Forewarned Is Forearmed: What a Top-Manager Should Know About Criminal Proceedings In...

Forewarned Is Forearmed: What a Top-Manager Should Know About Criminal Proceedings In Ukraine 

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THE ODESSA REVIEW NEW ISSUE

issue_september16

Despite the promises by national authorities to ease pressure on business, especially in regards to law enforcement agencies and the prosecutor’s offices, such pressure and harassment often persists. Nowadays, even highly reputable businesses do not have guaranteed protection from search and seizure. In such cases, legal protection is critical.

Our experience shows that calling one’s attorney right after the police investigators have entered the office is a very good idea, and helps to curtail potential damage. This alone, however, might not be enough. That is why we always emphasize that the company and its top-management should make a list of “must-do actions” before authorities arrive.

So, what should be done to prepare your office for a visit by police investigators? 

Attorney: It is best to choose a reliable attorney and sign a legal assistance agreement in advance so that you are able to rely on qualified and professional legal assistance in the event of a search.

Reception: The receptionist should have an immediate way to inform upper management and the firm’s attorney of an investigator’s arrival (frequently in the form an ‘alarm button’). In the event the company decides to draw public attention to the situation, it is wise to provide the receptionist with contact details of journalists, business-associations and public activists, whom they may notify in case of urgency.

IT: Passwords on computers, laptops and mobile phones can prevent the collection of personal information that authorities may use against you and your company. Video recording might also be helpful, where possible.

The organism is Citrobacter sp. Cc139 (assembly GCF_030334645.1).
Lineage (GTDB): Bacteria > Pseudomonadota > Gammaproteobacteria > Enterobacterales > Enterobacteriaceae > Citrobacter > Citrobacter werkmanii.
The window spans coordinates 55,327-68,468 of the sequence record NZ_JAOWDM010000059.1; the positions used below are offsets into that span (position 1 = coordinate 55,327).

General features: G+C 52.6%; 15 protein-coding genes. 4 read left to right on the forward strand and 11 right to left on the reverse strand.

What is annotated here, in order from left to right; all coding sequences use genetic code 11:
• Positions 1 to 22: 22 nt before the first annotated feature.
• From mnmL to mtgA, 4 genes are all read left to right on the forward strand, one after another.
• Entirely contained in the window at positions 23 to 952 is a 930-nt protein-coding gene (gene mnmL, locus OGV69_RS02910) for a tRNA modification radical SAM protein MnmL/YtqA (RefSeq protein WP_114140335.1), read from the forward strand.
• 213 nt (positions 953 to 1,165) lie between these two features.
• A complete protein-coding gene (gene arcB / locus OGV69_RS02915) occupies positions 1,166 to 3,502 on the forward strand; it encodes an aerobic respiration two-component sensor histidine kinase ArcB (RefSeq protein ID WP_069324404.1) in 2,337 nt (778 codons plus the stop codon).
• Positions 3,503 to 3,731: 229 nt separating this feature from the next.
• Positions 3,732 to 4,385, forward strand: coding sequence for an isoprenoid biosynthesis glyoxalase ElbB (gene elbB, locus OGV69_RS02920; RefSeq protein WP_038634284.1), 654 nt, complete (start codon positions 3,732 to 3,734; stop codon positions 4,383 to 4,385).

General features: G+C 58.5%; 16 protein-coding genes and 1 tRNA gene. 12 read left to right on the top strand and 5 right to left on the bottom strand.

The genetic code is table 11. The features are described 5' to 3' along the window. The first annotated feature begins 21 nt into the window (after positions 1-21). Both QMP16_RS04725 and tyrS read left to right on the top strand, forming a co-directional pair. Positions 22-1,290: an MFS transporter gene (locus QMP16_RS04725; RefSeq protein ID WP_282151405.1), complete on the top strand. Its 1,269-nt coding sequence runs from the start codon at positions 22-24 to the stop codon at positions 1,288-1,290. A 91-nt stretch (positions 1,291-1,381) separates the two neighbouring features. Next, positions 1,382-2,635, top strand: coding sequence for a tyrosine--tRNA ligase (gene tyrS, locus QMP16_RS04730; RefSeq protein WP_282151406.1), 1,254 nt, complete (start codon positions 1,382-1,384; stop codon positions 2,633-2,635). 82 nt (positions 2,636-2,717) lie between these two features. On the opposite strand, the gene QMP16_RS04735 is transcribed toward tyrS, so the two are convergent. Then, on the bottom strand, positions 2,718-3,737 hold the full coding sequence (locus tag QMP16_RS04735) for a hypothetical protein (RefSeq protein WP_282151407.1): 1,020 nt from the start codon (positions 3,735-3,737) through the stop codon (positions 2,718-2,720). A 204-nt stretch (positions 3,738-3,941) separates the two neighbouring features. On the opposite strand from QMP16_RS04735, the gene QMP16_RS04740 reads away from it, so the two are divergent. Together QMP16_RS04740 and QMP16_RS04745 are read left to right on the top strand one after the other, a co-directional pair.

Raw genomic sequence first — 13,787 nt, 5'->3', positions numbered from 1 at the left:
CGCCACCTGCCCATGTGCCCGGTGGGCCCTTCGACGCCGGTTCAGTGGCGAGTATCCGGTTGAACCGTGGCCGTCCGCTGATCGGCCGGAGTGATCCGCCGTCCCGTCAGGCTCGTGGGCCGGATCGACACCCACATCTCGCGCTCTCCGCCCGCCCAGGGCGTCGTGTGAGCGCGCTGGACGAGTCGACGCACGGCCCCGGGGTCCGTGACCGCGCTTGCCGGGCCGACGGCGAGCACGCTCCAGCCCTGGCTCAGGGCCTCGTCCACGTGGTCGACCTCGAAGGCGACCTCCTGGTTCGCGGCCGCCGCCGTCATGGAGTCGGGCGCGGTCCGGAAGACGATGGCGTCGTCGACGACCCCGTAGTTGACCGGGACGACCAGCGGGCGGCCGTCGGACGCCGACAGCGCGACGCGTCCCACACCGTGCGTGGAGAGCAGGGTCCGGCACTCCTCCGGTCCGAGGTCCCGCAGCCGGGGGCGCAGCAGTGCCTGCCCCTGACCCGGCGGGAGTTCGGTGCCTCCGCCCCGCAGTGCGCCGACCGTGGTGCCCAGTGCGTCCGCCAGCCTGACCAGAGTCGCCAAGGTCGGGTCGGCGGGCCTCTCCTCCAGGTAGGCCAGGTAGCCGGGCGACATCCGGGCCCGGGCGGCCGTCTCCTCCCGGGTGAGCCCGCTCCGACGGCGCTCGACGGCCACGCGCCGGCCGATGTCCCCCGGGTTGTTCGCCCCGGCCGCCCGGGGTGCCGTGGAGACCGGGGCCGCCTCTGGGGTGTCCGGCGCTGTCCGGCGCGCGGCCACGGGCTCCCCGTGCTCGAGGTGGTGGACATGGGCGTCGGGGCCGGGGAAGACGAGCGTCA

Allocation: We recommend arranging a separate meeting room to speak with investigators in order to prevent them from wandering around the office unattended.

Communication: It is very important to limit all communication with investigators to authorized personnel and your attorney. All staff should be instructed to avoid all direct communications with investigators.  Search or seizure is not the same procedure as questioning. For questioning, investigators must call the employee separately and the employee has the right to attorney.

What action should be taken if the investigators have already arrived? 

Always check their identity: The court ruling on a seizure (temporary access to documents) or a search specifies the name and position of the police officer who is authorized to carry out the procedure. If another individual arrives to perform the search or seizure, you may deny him or her access. If the officer argues that they are a member of the investigative group – do not hesitate to request the court order establishing an investigative group.

Always check the type of authorized action: There is a big difference between the activities of seizure and search. In the case of a seizure, the investigator is allowed access to specific documents and the authority to seize them temporarily (or make copies) but is not allowed to search the premises. In the case of a search, their powers are wider. They may collect evidence indicated by the court ruling.

Request unbiased attesting witnesses: Be aware that there is no limit on the number of attesting witnesses.

Never leave them unaccompanied: Assure that the investigator is always accompanied by the attorney or another authorized employee.

Read (and make comment on) the search inventory protocol: All documents and evidence to be seized must be described in the protocol in detail. Don’t hesitate to ask for clarification and make comments within the protocol. Remember, if something is not written in the search inventory protocol, it never happened.

Keep calm and call your attorney!

Andrey Selyutin is Head of the Legal Committee of South Ukrainian Office of European Business Association, Partner and Chief of Odessa Branch of Arzinger Law Firm.

Kateryna Gupalo is Partner and Head of White Collar Crimes and Business Protection Practices with Arzinger Law Firm.

 

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